Everyone puts their best foot forward during the job interview process.

Employers are looking to woo potential hires, while candidates are looking to highlight how their skills and experience will benefit the company.

Executive Brief

  • Considering taking a new job? Here's how to suss out the culture:
  • How easy was it to set up an interview?What was the tone and pace of the workers in the office?Who did they make available to meet with?

But before taking a job with a new employer, you want to make sure the position will be a good fit for your career track, the company’s culture matches your values and work-life balance needs, and the manager’s leadership style jibes with how you best perform.

But that’s not always easy to figure out. An interviewer might not be forthcoming if the hours are long and the leadership is lacking.

Do some online sleuthing

Start out by doing some research on websites like Glassdoor, Vault, Fairygodboss and CareerBliss to get a sense of what others are saying about life at the company.

While that can be a great starting point, online employee reviews aren’t always reliable, and should make up just a part of your research.

Some could’ve been written by employees with an ax to grind, or those whose experiences were not common.

Another issue is that some companies are simply too big to get a good sense of the culture of a specific division or team. Be sure to review the population of the respondents and whether a bad review is more of an outlier or a common theme, warned Paul McDonald, senior executive director at Robert Half.

Reviewing the company’s social media platforms can help gauge the culture, too. Are there pictures of staff outings? Employee recognition?

Recent news articles and press releases touting new products can hint a company is continuing to innovate and grow.

Figure out where the company is in its life cycle

Companies go in four life phases: launch, rapid growth, scaling and sustaining, according to Lou Adler, CEO and founder of training and search firm The Adler Group.

Each phase has a different set of challenges and hiring needs, which can provide a sense of what life will be like at the office. The rapid growth phase might mean long hours with lots project juggling, while the sustaining phase could mean days focused on quality assurance and process.

Set up the interview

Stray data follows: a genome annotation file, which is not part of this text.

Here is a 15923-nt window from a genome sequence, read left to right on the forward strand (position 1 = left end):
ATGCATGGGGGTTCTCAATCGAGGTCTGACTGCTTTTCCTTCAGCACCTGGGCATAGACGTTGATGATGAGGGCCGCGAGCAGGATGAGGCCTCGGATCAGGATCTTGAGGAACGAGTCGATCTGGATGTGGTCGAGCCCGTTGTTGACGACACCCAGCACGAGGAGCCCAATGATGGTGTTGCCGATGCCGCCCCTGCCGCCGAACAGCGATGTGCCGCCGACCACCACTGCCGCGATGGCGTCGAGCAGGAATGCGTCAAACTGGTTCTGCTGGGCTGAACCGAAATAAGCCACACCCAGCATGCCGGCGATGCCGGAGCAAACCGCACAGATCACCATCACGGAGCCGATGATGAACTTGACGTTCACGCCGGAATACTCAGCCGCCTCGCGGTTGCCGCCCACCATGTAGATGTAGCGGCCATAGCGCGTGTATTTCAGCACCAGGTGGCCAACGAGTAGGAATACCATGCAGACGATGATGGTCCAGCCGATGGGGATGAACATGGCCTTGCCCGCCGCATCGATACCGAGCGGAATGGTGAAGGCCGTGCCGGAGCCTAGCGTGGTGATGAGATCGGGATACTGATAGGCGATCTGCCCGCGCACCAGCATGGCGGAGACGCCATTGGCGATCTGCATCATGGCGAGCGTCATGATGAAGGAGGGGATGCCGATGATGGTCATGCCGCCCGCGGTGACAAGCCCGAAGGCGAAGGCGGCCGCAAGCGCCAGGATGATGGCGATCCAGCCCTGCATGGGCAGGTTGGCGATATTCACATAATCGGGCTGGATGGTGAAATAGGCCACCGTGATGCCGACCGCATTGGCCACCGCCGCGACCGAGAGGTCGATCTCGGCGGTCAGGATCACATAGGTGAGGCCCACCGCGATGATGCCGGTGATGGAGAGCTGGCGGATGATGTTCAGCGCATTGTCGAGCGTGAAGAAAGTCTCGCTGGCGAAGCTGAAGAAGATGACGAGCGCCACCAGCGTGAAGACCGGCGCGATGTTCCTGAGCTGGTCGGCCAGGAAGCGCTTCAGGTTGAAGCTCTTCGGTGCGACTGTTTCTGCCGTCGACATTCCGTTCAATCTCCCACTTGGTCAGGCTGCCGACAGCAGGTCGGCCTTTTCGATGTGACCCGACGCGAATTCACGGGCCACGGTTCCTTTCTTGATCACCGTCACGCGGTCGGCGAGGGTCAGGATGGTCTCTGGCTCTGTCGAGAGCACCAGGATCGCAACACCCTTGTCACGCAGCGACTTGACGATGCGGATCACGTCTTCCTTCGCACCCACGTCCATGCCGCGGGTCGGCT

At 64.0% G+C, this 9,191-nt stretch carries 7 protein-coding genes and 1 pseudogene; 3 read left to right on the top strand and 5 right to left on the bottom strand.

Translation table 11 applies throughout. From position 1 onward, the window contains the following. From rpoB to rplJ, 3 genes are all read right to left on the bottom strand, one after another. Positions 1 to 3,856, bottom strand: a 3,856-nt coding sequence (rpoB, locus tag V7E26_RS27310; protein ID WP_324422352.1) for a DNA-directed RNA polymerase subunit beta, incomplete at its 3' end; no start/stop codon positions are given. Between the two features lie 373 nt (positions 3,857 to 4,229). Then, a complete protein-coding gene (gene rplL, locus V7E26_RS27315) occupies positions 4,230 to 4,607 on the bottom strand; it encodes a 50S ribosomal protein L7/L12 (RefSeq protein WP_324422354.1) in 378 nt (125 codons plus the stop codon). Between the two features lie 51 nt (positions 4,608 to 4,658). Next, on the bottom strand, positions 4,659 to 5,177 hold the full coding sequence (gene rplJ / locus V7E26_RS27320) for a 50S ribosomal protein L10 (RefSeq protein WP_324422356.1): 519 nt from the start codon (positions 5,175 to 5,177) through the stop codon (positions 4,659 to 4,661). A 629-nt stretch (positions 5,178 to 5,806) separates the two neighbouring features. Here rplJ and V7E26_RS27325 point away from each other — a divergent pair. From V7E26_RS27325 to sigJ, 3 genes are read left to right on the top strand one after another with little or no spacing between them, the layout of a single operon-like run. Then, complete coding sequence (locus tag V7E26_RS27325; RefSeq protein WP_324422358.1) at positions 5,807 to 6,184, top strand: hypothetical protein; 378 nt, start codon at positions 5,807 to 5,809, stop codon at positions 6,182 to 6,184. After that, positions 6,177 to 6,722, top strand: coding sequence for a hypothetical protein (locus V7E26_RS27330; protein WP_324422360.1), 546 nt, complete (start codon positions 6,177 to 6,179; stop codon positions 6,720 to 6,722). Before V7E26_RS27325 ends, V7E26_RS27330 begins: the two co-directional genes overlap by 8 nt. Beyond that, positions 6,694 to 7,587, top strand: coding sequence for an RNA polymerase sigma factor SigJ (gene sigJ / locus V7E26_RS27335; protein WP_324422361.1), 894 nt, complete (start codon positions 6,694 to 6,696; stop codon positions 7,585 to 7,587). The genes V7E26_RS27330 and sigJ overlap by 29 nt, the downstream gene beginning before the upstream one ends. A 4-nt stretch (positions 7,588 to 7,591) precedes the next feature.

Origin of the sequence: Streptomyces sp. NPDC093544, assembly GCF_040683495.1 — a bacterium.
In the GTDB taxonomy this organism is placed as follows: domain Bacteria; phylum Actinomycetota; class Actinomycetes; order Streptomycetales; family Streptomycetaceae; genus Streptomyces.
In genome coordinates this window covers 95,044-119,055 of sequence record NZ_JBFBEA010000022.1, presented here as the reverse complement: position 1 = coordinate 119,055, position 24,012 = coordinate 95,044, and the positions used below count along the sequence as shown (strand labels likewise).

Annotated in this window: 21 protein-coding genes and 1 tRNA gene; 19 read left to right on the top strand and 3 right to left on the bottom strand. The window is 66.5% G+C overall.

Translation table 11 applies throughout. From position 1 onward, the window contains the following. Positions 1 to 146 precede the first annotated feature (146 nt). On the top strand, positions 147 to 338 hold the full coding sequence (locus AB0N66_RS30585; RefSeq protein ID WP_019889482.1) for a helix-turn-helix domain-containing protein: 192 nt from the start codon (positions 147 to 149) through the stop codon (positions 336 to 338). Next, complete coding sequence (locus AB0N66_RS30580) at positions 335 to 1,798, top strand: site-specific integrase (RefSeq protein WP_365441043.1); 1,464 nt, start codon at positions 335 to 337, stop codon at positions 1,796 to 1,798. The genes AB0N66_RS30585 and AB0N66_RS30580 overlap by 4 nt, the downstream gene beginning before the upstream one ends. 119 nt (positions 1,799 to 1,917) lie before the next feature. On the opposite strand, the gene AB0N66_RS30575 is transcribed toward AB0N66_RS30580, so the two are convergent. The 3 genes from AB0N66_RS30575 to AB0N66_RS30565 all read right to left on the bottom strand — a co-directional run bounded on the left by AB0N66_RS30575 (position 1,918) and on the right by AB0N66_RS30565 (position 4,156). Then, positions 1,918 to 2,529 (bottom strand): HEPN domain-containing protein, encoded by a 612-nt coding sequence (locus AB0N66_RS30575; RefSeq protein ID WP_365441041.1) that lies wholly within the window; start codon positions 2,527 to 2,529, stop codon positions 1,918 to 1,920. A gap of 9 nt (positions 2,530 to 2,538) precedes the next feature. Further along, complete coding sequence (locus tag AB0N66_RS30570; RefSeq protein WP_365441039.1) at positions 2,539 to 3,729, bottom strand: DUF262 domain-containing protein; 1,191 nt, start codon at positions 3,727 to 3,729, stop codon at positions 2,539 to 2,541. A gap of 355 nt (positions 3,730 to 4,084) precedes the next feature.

Getting an interview on the calendar can provide insight into the organization and communication of a company: What was the tone of the person scheduling the interview? How responsive and helpful was the coordinator? Were you canceled on a bunch of times? Was the interviewer surprised and not prepared for the interview when you showed up?

“Companies that go out of the way to foster a smooth and positive interview process — that is a good indicator they take those steps to retain you in the long run,” said Sarah Stoddard, community expert at Glassdoor.

Schedule the interview early in the morning or later in the day to see how many people are still in the office, suggested Mary Pharris, director of business development & partnerships at Fairygodboss.

Look around as you wait

The waiting area can be full of clues, if you look closely.

“How is the person at reception or the front desk treated by others? How is the office decorated? How are the workplaces arranged? Do you see family photos?” asked Amanda Augustine, career advice expert from TopResume.

Look for any postings about social events, and how employees are interacting with each other.

“Is the space inviting or is it cold? Is there a sense of community and can you hear conversations and people interacting or is it more siloed?” said Corey Berkey, human resources director at JazzHR.

Ian Berry/CNN

Ask the right questions

You should always ask questions during the interview process, which is as much an audition for the company as it is for you.

But don’t ask mundane questions that you can easily find answers to online.

Ask about what an average day would look like, project schedules and deadlines and what the interviewer likes about working at the company.

Inquire about the frequency of interactions and updates from the executive leadership team, suggested Stoddard. Open communication helps establish company objectives.

“…If leaders have little to no communication with their workforce, there’s a high chance that employees won’t understand the why behind the work they are doing every day,” she said.

Asking why the position is open can also be illuminating.

“Did the person get promoted or did they leave?” said McDonald.

To find out if there’s room for growth at the company, ask interviewers how long they’ve been working there and how their role has changed.

Inquire about mentor and other training programs and what the career momentum looks like for this position, advised Stoddard.

It’s also helpful to ask different people the same questions about the company and job, said Augustine. If they have conflicting answers to questions like the expected duties, career trajectory, or management style, that could signal they haven’t nailed down the role yet.

Meet with the rest of the team

Ask to meet with current employees who you’d be working with. If a company isn’t open to you meeting with potential colleagues, they could be trying to hide something.

Meeting with potential team members allows you to ask them about projects, deadlines and schedule expectations.

“Don’t be afraid to ask the peers what they find challenging about the role and determine ‘Is this something everyone finds challenging or just this person?’,” said Berkey.